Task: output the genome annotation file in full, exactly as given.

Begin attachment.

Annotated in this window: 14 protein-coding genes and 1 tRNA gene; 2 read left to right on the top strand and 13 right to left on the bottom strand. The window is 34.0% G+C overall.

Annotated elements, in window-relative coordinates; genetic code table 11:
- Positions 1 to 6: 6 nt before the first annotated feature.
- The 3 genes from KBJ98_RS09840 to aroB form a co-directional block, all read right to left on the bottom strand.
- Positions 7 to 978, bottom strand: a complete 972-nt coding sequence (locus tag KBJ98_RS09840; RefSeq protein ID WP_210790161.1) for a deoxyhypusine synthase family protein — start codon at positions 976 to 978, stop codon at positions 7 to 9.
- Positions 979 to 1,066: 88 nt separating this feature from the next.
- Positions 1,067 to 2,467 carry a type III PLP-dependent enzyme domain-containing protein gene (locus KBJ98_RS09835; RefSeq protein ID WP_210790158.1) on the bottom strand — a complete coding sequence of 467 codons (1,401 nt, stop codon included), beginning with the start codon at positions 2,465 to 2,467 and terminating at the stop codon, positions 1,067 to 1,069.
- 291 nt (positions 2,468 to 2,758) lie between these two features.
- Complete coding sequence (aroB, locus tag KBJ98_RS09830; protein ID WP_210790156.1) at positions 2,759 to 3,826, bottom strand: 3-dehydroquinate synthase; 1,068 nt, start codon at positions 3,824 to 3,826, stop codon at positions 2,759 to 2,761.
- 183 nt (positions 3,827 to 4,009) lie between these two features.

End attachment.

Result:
Annotated in this window: 14 protein-coding genes and 1 tRNA gene; 2 read left to right on the top strand and 13 right to left on the bottom strand. The window is 34.0% G+C overall.

Annotated elements, in window-relative coordinates; genetic code table 11:
- Positions 1 to 6: 6 nt before the first annotated feature.
- The 3 genes from KBJ98_RS09840 to aroB form a co-directional block, all read right to left on the bottom strand.
- Positions 7 to 978, bottom strand: a complete 972-nt coding sequence (locus tag KBJ98_RS09840; RefSeq protein ID WP_210790161.1) for a deoxyhypusine synthase family protein — start codon at positions 976 to 978, stop codon at positions 7 to 9.
- Positions 979 to 1,066: 88 nt separating this feature from the next.
- Positions 1,067 to 2,467 carry a type III PLP-dependent enzyme domain-containing protein gene (locus KBJ98_RS09835; RefSeq protein ID WP_210790158.1) on the bottom strand — a complete coding sequence of 467 codons (1,401 nt, stop codon included), beginning with the start codon at positions 2,465 to 2,467 and terminating at the stop codon, positions 1,067 to 1,069.
- 291 nt (positions 2,468 to 2,758) lie between these two features.
- Complete coding sequence (aroB, locus tag KBJ98_RS09830; protein ID WP_210790156.1) at positions 2,759 to 3,826, bottom strand: 3-dehydroquinate synthase; 1,068 nt, start codon at positions 3,824 to 3,826, stop codon at positions 2,759 to 2,761.
- 183 nt (positions 3,827 to 4,009) lie between these two features.